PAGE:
View Full Version : Tight line and slow ( real slow ) retrieve in Florida lakes for crackers and gills .

02-06-2015, 07:46 AM
This method was taught to me back in the late 70's. It still works. In April around the full moon in 1979 i was fishing lake woodruff out of Hall's Lodge at Astor. I had been catching copper heads in the mud lakes off the ST.Johns with my set up 45 degree angle method and decided to head out to Woodruff and try that method there. When I entered the lake from Dexter I could see the flotilla. I instantly became part of it and proceeded to try my " set up method " but the water was to deep for my 5'6 rod and I could not cast very well after setting the cork around 7'. After a little frustration I started observing the '' the flotilla" and only a couple of the boats were constantly catching fish. These 2 boats were not close to each other but I did notice their boats were being held stationary by 2 long sticks of PVC poles. So I eased over towards the one closest to me and started spying. The guy on the bow sees me staring and not fishing for about an hr. and finally says, " you b giving up " and I say " no sir just admiring your technique " I ask him what the PVC poles are for and he says " we uses dem to sound and anchor " They kept the boat perfectly still and I noticed one was cleated off the right bow and the other left stern. They had stuck them down in the mud and cleated off. This part was evident, so I ask him about "sounding" and he says " we sound for shell and you can feel and hear it through the PVC." This is where it becomes interesting. I watched him catch several and it was as it turns out so very simple. I ask him why he was cranking the red wiggler so slow and he says," two reasons first off dat bream knows a red wiggler moves very slow when he is moving and second off I be sounding too" OK please tell me what you mean. He was using a graphite rod (fairly new back then) and a big split shot tied to a xlong shank Aberdeen hook. He said he cranks slowly to imitate the wiggler and watches the tip of his rod just slightly bow as he cranks the shot through the muck ( VERY IMPORTANT ) as soon as the shot comes across the newly swept shell his GRAPHITE tip sorta viberates and almost instantly the wiggler is inhaled. That's where the xlong shank hook comes in handy. Always keep a Phillips head screw driver on your boat especially during spawning season. When the bream swallows the hook just hold your line with one hand and poke the Phillips down his throat and "spin him around" your hook will spin right out. Hope this helps my forum friends.


" The prettiest sight in the world is the ripple on the water where the cork just was"

02-06-2015, 08:24 AM
Interesting tip about the screw driver.

02-06-2015, 08:43 AM
Interesting tip about the screw driver.

It needs to be a " Phillips head"

02-06-2015, 04:38 PM
It needs to be a " Phillips head"

This is a hook removal tool that I purchased in North Carolina in the late 1960's.
A fork in the end to engage the hook and push to disengage the hook and pull out.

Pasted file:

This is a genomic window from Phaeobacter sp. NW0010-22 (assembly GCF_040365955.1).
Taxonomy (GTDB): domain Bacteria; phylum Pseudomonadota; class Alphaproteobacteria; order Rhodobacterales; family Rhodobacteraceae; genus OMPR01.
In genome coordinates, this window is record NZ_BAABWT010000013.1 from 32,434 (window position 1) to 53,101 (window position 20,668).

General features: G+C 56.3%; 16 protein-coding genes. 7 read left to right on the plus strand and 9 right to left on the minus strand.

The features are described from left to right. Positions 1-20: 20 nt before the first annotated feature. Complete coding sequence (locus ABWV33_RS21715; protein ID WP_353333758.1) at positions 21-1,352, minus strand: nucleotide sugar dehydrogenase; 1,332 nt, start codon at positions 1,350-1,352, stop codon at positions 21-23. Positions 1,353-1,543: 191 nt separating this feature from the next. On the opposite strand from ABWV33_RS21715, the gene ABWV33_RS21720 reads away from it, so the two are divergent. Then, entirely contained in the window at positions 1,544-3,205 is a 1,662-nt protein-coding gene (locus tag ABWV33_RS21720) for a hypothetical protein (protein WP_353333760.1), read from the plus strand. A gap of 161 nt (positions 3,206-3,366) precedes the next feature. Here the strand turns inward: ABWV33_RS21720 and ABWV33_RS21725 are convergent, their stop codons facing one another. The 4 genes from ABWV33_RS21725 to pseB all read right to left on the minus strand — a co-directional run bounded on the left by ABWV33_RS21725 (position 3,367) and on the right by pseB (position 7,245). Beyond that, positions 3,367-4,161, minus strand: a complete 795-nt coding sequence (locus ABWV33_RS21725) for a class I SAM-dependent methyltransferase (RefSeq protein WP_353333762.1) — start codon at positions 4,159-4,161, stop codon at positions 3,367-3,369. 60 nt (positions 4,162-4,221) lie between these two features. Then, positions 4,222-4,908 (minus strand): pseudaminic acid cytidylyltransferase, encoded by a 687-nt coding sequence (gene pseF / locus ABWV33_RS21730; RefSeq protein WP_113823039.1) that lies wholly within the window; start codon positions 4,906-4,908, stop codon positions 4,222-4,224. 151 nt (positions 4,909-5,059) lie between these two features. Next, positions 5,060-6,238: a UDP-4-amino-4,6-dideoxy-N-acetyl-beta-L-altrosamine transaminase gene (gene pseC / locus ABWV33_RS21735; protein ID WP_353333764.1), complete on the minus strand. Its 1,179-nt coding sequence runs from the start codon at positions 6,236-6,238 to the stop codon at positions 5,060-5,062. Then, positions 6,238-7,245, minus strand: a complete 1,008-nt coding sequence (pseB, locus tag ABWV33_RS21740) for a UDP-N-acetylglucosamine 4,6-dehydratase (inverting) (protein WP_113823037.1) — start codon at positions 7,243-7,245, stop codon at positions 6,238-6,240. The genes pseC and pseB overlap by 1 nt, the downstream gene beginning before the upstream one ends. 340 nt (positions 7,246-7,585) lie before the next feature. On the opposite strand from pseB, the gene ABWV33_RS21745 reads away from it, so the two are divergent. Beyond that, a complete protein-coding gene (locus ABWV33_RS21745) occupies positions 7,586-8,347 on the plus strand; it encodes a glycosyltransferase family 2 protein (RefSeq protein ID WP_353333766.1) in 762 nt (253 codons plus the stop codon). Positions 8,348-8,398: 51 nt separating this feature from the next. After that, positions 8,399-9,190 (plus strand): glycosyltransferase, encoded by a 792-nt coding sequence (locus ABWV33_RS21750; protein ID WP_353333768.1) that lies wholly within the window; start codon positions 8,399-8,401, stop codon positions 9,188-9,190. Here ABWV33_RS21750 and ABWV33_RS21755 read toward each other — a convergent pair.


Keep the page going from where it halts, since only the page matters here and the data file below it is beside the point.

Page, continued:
By wrapping the line around the shaft of the tool, you can guide the fork to the hook. The bend in the tool should go to the barb and protect the hook point from imbedding in the fish while being removed.

These are several that i made from small blade type of screw drivers.

02-06-2015, 06:29 PM
Hook removal in gills that inhale the hook is quite the task,and most often deadly on the fish.I use them on trout,but seeing the nifty DIY tools,I will be making a few to keep in different locations in my gear,thanks.

02-06-2015, 07:58 PM
It needs to be a " Phillips head"

My dad showed me that trick using a dow rod. Works real good. While spinning the fish the line tightens around the dow rod and the hook pops right out. I have trouble with 4 ld. test line and this method though.

02-06-2015, 08:41 PM
Nothing like homemade tools that work well

02-06-2015, 08:54 PM
I use these:

Amazon.com : Set 2 Pcs Fishing Disgorger Hook Remover Fishing Unhook Extractor Hook Plastic : Sports & Outdoors (http://www.amazon.com/gp/product/B00MUBWFL4/ref=pd_lpo_sbs_dp_ss_2?pf_rd_p=1944687522&pf_rd_s=lpo-top-stripe-1&pf_rd_t=201&pf_rd_i=B00L1JSULU&pf_rd_m=ATVPDKIKX0DER&pf_rd_r=0CPSZNN9G9JJ8P0XC64Z)

... or these for bigger hooks:

Amazon.com : MUSTAD Fish Hook Disgorger : Sports & Outdoors (http://www.amazon.com/Mustad-MSTD-110A-MUSTAD-Fish-Disgorger/dp/B00L1JSULU)

I'm not a DIY kind of guy.

02-07-2015, 07:31 AM
Good article and nice homemade tricks!

02-08-2015, 02:50 PM
great info thanks for sharing

02-08-2015, 04:32 PM
The screwdriver and forked tools work. But I've been using the longshank aberdeen hooks since I was a little boy and learned how to get them out without tools. What I do works with crappie as well as the long shank bream hooks. I just wrap the line about halfway around my index finger and slide my finger along that line right down into the fishes mouth just like you are pointing your finger into his throat. Keep your finger turned with nail toward the barb side and when you poke it down the hook will back out and the barb will close up against your fingernail. Then just slowly ease your finger out. Wow, it works. This is especially effective with big bluegill and shellcracker. Also when bream fishing, I take my needlenose pliers and remove the barb. This makes it easy to back the hook out of the smaller bream. I hope this is clear.